“Just chatGPT it!” has become a common joke in my friend group as of late. Long essay that you forgot about? Just chatGPT it! Free-response question on your quiz you forgot to study for? Just chatGPT it! Email due to your research coordinator that you may or may not have been putting off for a few weeks? Just chatGPT it!
I’m starting to hate this joke. I never write anything without writing out notes by hand first. I chronically edit my pieces in a way that would make anyone watching dizzy from how often I jump around the page. I always make it a point to have friends read over my writing to see if I can improve it in any way, if it’s too clunky or if there’s a transition that would work better than something I’ve already written. Writing has always been a means of bonding with people, especially in exchanging works with someone and critiquing and praising their hard work. Something is so sacred in handing a copy of your draft — first, second, final, whichever – to a voracious reader, entrusting them with the words that have only existed in your own head and page for who knows how long, asking them to return it marked and maimed for the sake of a good story, a good paper, a good article.
Using chatGPT for this age-old tradition has made writing a cold and lonely pastime. I used to be excited to have my sister, my boyfriend, my parents, my friends read over my work before turning it in for a grade or for a workshop or a writing group; that excitement is gone. Gone is the intimacy of another editor, gone is the thrill of hearing another person tell you “Great use of that metaphor,” gone is the moment of clarity when another writer reads your work and finds a new way for you to phrase something that far surpasses your ability alone. Instead, all that remains is a cold computer screen, illuminating your mistakes in a dark chat box that rewrites your draft into a rigid, grammatically perfect piece devoid of life.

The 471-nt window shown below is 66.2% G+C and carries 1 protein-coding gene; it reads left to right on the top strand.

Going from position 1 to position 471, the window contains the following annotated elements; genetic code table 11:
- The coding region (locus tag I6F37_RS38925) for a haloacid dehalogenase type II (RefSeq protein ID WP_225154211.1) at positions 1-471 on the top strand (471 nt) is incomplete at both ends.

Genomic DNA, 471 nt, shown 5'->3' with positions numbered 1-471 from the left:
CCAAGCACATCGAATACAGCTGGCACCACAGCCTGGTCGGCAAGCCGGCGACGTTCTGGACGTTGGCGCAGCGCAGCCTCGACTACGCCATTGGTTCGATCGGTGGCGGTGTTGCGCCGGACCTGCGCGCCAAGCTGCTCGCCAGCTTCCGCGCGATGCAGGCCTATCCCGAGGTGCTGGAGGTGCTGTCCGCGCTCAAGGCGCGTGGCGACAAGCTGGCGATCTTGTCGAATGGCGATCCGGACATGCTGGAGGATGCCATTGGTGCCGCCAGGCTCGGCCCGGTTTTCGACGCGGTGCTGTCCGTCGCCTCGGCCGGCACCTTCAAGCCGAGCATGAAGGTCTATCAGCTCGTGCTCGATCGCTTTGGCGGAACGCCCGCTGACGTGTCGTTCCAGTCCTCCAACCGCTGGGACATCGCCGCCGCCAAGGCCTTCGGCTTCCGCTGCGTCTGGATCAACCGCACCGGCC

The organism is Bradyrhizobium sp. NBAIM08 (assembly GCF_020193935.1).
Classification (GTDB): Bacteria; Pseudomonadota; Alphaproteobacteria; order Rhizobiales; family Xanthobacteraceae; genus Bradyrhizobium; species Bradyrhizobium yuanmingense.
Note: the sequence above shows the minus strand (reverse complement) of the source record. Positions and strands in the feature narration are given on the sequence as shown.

Don’t get me wrong, using chatGPT has been revolutionary for fixing grammatical errors. A lot of times, it takes a second or third read through my drafts to find the missing punctuation or spelling errors that truly make or break my pieces, and this program can find them in an instant. I can often find words that are on the tip of my tongue using the program much faster than I can by simply searching for synonyms or similar phrases on Google. But in the sacred rite of creating and editing, you cannot get any better than the human hand.
I know that a lot of people now use chatGPT to complete essays and assignments for school, but there is no learning taking place if you use an artificial intelligence to write a paper for you. It’s in the name — that intelligence that is displayed in the paper is completely fake. ChatGPT could be a wonderful tool for editing and perfecting writings, but it completely takes the human element of writing away from finished pieces. Especially in the process of learning and writing about your own findings, there is nothing as valuable as creating your own piece and editing it down to a writing that is truly your own style and hard work. Writing shows your own personality, a piece of your soul that is truly passionate about the subject matter, and brings it to a form that others can view and understand. It also often helps you better appreciate the research and work that you put into each essay.
If you don’t believe me, just chatGPT it.